Joanna Taoum, Bilal Nakhal, Elisabetta Bevacqua, and Ronan Querrec
This paper introduces a new research work that aims to improve embodied conversational agents with tutor behavior by endowing them with the capability to generate feedback in pedagogical interactions with learners. The virtual agent feedback and the interpretation of the user's feedback are based on the knowledge of the environment (informed virtual environment), the interaction and the pedagogical strategies structured around classical intelligent tutoring system models. We present our first steps to implement our proposed architecture based on a model of informed virtual environment. We also describe the ideas that will guide the design of the Tutor Behavior. The planned evaluation method and a first application are also presented.
Ramin Yaghoubzadeh and Stefan Kopp
We present a demonstration system for incremental spoken human-machine dialogue for task-centric domains that includes a controller for verbal and nonverbal behavior for virtual agents. The dialogue management components can handle uncertainty in input and resolve it interactively with high responsivity, and state tracking is aware of momentary events such as interruptions by the user. Aside from adaptable dialogue strategies, such as for grounding, the system includes a multimodal floor management controller that attempts to limit the influence of idiosyncratic dialogue behavior on the part of our primary user groups - older adults and people with cognitive impairments - both of which have previously participated in pilot studies using the platform.
Tomas Trescak, Anton Bogdanovych, Simeon Simoff, Melissa Williams, and Terry Sloan
In the virtual dreaming simulation we show everyday life of Aboriginal people from the Darug tribe, who used to live in the Parramatta basin (New South Wales, Australia) in year 1770 A.D. before the arrival of the first fleet and the establishment of the first European settlement in Australia. Each member of the tribe is represented by a virtual agent. This simulation uses the aboriginal environment built for the Generations of Knowledge project.
Whitney O. Baer, Qinyu Cheng, Yan Gong, Zhiqiang Cai, and Arthur C. Graesser
The focus of ElectronixTutor is to build an intelligent tutoring system technology for Navy-relevant applications in training. The goal is to have an ITS for Apprentice Technician Training (ATT) courses in electronics for naval train-ees who have completed boot camp and are in the process of A-school training under the Navy Educational Training Command and to supplement the human instruction with this advanced learning environment that can help sailors achieve the instructional objective.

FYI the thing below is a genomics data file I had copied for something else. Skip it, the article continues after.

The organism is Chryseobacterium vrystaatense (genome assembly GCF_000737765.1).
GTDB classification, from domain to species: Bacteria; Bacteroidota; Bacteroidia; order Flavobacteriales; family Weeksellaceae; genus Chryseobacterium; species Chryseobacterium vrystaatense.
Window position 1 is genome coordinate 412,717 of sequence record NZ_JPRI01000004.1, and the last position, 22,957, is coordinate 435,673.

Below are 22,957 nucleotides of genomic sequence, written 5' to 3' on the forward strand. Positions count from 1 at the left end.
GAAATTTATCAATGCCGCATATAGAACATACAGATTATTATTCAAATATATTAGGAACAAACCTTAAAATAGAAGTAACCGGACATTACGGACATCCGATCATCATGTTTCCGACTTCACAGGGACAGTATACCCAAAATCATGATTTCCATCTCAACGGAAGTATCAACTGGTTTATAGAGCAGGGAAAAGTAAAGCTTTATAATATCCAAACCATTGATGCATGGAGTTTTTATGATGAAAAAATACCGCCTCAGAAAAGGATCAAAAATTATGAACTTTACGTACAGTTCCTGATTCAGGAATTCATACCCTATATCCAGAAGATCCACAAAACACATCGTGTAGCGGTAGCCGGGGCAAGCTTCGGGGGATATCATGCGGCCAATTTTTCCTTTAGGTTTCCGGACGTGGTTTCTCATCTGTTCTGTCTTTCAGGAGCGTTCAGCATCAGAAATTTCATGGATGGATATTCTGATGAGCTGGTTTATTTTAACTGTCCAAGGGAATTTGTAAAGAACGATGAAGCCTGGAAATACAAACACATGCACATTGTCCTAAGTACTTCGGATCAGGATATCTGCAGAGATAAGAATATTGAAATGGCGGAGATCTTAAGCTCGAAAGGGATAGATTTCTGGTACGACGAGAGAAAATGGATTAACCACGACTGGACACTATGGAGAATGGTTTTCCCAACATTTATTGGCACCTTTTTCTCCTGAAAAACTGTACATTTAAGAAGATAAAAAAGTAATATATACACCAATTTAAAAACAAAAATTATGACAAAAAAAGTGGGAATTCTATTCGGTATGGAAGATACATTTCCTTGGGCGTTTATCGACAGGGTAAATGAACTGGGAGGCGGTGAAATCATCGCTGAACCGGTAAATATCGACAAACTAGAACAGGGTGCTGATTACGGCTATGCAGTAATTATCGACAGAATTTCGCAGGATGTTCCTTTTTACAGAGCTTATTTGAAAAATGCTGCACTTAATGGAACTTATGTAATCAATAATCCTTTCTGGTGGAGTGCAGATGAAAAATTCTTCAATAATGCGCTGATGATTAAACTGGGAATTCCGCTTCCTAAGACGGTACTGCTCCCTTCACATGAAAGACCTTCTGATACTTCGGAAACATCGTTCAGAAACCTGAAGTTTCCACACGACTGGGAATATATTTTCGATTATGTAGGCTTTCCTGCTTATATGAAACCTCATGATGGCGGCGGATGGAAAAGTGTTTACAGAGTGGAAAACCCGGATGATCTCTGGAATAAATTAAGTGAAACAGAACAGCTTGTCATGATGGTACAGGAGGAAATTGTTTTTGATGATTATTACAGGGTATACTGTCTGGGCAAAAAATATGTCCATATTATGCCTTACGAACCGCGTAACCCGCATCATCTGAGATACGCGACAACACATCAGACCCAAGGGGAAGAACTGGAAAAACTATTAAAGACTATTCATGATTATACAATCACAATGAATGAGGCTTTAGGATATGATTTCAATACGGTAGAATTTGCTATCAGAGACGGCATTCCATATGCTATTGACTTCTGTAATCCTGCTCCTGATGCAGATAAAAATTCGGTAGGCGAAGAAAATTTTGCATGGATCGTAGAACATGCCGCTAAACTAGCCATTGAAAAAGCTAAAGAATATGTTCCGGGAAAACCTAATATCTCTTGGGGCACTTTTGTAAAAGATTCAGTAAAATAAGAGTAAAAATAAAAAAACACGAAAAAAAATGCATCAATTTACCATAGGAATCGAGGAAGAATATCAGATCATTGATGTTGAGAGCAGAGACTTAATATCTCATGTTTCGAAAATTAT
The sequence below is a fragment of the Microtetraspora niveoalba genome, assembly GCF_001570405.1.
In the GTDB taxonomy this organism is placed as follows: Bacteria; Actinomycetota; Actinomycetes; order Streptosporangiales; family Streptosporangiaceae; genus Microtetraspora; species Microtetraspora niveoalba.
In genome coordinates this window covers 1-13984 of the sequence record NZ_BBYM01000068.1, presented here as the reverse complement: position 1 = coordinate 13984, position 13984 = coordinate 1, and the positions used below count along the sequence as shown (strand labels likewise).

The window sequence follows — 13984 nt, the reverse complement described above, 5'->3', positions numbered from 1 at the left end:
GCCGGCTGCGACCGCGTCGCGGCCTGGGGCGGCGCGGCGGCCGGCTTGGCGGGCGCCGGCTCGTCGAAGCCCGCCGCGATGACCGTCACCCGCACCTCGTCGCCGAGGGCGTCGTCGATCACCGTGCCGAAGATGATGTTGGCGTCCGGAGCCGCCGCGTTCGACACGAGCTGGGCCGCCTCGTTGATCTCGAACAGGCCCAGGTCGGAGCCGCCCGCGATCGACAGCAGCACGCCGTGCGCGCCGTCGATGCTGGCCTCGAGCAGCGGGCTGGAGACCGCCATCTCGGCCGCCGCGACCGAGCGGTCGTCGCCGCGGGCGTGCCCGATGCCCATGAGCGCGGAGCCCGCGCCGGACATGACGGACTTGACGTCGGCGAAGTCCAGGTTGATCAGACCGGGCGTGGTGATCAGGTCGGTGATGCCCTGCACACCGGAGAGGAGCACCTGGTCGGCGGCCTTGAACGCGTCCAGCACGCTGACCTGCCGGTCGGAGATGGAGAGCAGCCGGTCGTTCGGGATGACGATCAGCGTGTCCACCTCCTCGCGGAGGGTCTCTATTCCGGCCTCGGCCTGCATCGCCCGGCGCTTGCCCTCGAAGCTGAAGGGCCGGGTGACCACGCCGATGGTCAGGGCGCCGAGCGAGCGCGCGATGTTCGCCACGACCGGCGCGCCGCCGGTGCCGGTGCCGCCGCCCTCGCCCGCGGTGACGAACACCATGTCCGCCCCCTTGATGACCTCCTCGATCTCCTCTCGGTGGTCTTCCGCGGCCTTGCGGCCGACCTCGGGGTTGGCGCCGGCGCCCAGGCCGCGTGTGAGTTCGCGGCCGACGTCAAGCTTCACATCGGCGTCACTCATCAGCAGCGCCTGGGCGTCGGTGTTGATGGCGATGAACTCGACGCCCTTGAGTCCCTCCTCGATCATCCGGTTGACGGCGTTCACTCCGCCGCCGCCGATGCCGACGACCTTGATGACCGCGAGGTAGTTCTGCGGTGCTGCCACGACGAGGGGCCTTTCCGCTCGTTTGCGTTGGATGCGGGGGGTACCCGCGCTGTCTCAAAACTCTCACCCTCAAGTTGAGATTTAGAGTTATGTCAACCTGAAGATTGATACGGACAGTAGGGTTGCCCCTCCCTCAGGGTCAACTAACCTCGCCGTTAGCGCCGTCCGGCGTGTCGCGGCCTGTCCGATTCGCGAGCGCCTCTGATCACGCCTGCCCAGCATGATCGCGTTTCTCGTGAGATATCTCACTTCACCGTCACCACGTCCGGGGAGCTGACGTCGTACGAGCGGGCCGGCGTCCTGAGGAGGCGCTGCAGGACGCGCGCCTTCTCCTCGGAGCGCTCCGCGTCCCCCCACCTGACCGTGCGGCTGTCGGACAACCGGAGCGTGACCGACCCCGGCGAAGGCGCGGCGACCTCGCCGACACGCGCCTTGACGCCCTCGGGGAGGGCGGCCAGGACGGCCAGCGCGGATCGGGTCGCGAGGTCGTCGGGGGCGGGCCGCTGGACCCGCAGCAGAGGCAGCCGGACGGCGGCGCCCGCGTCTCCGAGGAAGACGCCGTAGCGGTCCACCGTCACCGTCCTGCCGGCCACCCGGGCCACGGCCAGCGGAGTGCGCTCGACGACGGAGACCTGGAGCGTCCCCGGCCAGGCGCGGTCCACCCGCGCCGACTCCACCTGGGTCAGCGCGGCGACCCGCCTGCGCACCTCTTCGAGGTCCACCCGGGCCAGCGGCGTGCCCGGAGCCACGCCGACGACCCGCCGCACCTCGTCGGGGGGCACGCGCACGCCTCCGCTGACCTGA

Whitney O. Baer, Qinyu Cheng, Yan Gong, Zhiqiang Cai, and Arthur C. Graesser
The Center for the Study of Adult Literacy (CSAL) seeks to improve our understanding of ways to advance the reading skills of adult learners. Our web-based instructional tutor uses trialogues in the AutoTutor framework to deliver lessons in reading comprehension. We have found a way to manipulate proven comprehension strategies to fit the daily tasks of approaching the writ-ten word. With the added demand for digital literacy skills in today's world, it is important that adults with low reading ability experience learning on an online platform.
Continuity of Real-Virtual Environmental Influence during an Interaction with an AR Virtual Human
Kangsoo Kim, Ryan Schubert, and Greg Welch
A primary goal of Augmented Reality is to provide a seamless visual connection between real and virtual objects/spaces. In this demo we explore the notion that this seamlessness extends beyond visual appearance, to include behavioral continuity—virtual objects should affect the real objects/environment, and vice versa. Specifically we present an AR virtual human interacting with a user wearing a HoloLens, while emphasizing the continuity of the peripheral real-virtual environment. Throughout a short conversation with the virtual human, the user observes a real fan in the physical space directly influencing (blowing) the virtual objects, such as a piece of paper or a curtain. We believe such dynamic interactivity across the real-virtual space can increase a users’ subconscious connection to a virtual human, e.g., increasing social/co-presence, in turn improving the effectiveness of the virtual human in certain scenarios, independent of any direct manipulation or modification of the virtual human itself.